Pickton case highlights a legal dilemma

Ian Mulgrew
Vancouver Sun

Wednesday, October 16, 2002

The funding crisis in B.C.'s legal system reached a critical point Tuesday as defence lawyers quit working on one of the most horrific trials in B.C. history.

Robert William Pickton, the 52-year-old Port Coquitlam pig farmer accused of killing 15 women from a list of more than 60 who have disappeared from the Downtown Eastside, now is preparing to defend himself at a preliminary hearing set to begin in three weeks.

The situation is a result of the government's attempt to get legal-aid spending under control and raises a difficult question about Canada's constitutionally guaranteed right to a lawyer.

"We have withdrawn from the case," lawyer Peter Ritchie told reporters, adding he also cautioned Pickton against representing himself.

"Anyone can act for himself but it's a very bad idea."

Ritchie added his firm still represents Pickton, who was denied legal aid, in his attempt to win funding via an appeal to the B.C. Supreme Court. A judge can order free legal help for a person who faces jail if convicted and that hearing could continue in the next day or so.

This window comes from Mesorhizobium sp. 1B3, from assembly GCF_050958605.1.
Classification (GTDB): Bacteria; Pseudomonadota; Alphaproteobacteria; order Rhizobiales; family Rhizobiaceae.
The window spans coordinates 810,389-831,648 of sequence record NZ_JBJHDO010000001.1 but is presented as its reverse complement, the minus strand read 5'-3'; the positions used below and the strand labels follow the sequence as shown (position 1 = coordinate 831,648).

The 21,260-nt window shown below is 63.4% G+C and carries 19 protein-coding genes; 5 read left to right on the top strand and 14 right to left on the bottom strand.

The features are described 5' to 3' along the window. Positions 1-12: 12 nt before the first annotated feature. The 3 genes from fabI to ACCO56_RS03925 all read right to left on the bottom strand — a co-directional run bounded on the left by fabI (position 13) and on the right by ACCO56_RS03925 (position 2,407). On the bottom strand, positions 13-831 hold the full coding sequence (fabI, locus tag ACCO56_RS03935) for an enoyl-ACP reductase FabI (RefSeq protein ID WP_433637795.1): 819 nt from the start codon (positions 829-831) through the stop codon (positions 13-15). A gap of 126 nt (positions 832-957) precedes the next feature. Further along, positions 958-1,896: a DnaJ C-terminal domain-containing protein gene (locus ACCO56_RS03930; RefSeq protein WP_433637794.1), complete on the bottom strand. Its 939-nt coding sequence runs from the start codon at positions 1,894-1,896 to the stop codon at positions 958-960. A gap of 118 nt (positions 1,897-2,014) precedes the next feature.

If he is successful, Ritchie said he could again represent Pickton on the murder charges, but if that happens, he expects the Nov. 4 preliminary hearing to be postponed.

Ritchie said he is unable to provide an estimate of how much money is needed for the case given its complexity and the ongoing investigation into Pickton.

He said the defence team must sort through 200,000 DNA samples, prepare cross-examination of 37 expert witnesses and hire private detectives to delve into the backgrounds of witnesses to prepare for his trial.

The cost of such an endeavour boggles my mind.

Consider that the public is on the hook for nearly $1 million in putative legal fees run up by lawyers for former premier Glen Clark, who faced far less serious and far less complicated charges. This case could cost taxpayers millions.

But this isn't about Ritchie's fees, or any individual lawyer's fees. It's about public policy and the crisis gripping Canada's $500-million legal-aid system.

The problem is this: The Constitution's guarantee of legal representation has opened a Pandora's Box of entitlement.

Issues around funding for legal aid began in 1990, when Ottawa capped its 50-per-cent share of the costs at 1989 levels -- about $82 million a year. In 1995, it then changed the formula, rolling the money into the provincial health and social transfer.

Provinces since then have had wide discretion on how much, or whether, to spend on legal aid and that has created a patch-work quilt of service nationally.

Across the country, governments now are looking to trim that ballooning budget item, but no one has a solution and many fear a socialized legal system is just a step away.

In Ontario, lawyers this year protested fees that had been frozen for 15 years and the government now is considering a public defenders' system as a means of controlling costs.

In Quebec, Justice Jean-Guy Boilard tripled the allowable fees of the legal-aid lawyers involved in the demanding Hells Angels megatrial, to $1,500 a day.